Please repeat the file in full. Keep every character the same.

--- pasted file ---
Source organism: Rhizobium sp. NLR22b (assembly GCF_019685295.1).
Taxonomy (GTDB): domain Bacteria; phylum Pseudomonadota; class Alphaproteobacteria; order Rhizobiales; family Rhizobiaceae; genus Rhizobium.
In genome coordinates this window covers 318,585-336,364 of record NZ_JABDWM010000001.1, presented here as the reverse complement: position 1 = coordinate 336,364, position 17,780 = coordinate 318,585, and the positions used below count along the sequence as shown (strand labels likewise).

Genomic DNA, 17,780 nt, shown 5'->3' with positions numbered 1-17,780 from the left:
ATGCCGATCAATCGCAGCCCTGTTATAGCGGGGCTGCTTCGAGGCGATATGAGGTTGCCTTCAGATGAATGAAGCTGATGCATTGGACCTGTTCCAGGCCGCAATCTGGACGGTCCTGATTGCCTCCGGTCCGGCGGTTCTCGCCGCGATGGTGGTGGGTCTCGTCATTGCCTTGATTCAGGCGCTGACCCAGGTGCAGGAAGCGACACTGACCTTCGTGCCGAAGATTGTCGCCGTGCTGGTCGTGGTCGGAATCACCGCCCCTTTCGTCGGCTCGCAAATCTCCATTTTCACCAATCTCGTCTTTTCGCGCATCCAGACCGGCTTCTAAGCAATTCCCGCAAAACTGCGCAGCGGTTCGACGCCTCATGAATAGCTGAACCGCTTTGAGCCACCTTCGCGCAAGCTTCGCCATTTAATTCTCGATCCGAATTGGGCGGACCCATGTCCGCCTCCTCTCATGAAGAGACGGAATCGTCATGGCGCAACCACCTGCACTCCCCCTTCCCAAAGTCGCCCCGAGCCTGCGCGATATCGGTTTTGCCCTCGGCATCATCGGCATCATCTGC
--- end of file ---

Source organism: Rhizobium sp. NLR22b (assembly GCF_019685295.1).
Taxonomy (GTDB): domain Bacteria; phylum Pseudomonadota; class Alphaproteobacteria; order Rhizobiales; family Rhizobiaceae; genus Rhizobium.
In genome coordinates this window covers 318,585-336,364 of record NZ_JABDWM010000001.1, presented here as the reverse complement: position 1 = coordinate 336,364, position 17,780 = coordinate 318,585, and the positions used below count along the sequence as shown (strand labels likewise).

Genomic DNA, 17,780 nt, shown 5'->3' with positions numbered 1-17,780 from the left:
ATGCCGATCAATCGCAGCCCTGTTATAGCGGGGCTGCTTCGAGGCGATATGAGGTTGCCTTCAGATGAATGAAGCTGATGCATTGGACCTGTTCCAGGCCGCAATCTGGACGGTCCTGATTGCCTCCGGTCCGGCGGTTCTCGCCGCGATGGTGGTGGGTCTCGTCATTGCCTTGATTCAGGCGCTGACCCAGGTGCAGGAAGCGACACTGACCTTCGTGCCGAAGATTGTCGCCGTGCTGGTCGTGGTCGGAATCACCGCCCCTTTCGTCGGCTCGCAAATCTCCATTTTCACCAATCTCGTCTTTTCGCGCATCCAGACCGGCTTCTAAGCAATTCCCGCAAAACTGCGCAGCGGTTCGACGCCTCATGAATAGCTGAACCGCTTTGAGCCACCTTCGCGCAAGCTTCGCCATTTAATTCTCGATCCGAATTGGGCGGACCCATGTCCGCCTCCTCTCATGAAGAGACGGAATCGTCATGGCGCAACCACCTGCACTCCCCCTTCCCAAAGTCGCCCCGAGCCTGCGCGATATCGGTTTTGCCCTCGGCATCATCGGCATCATCTGC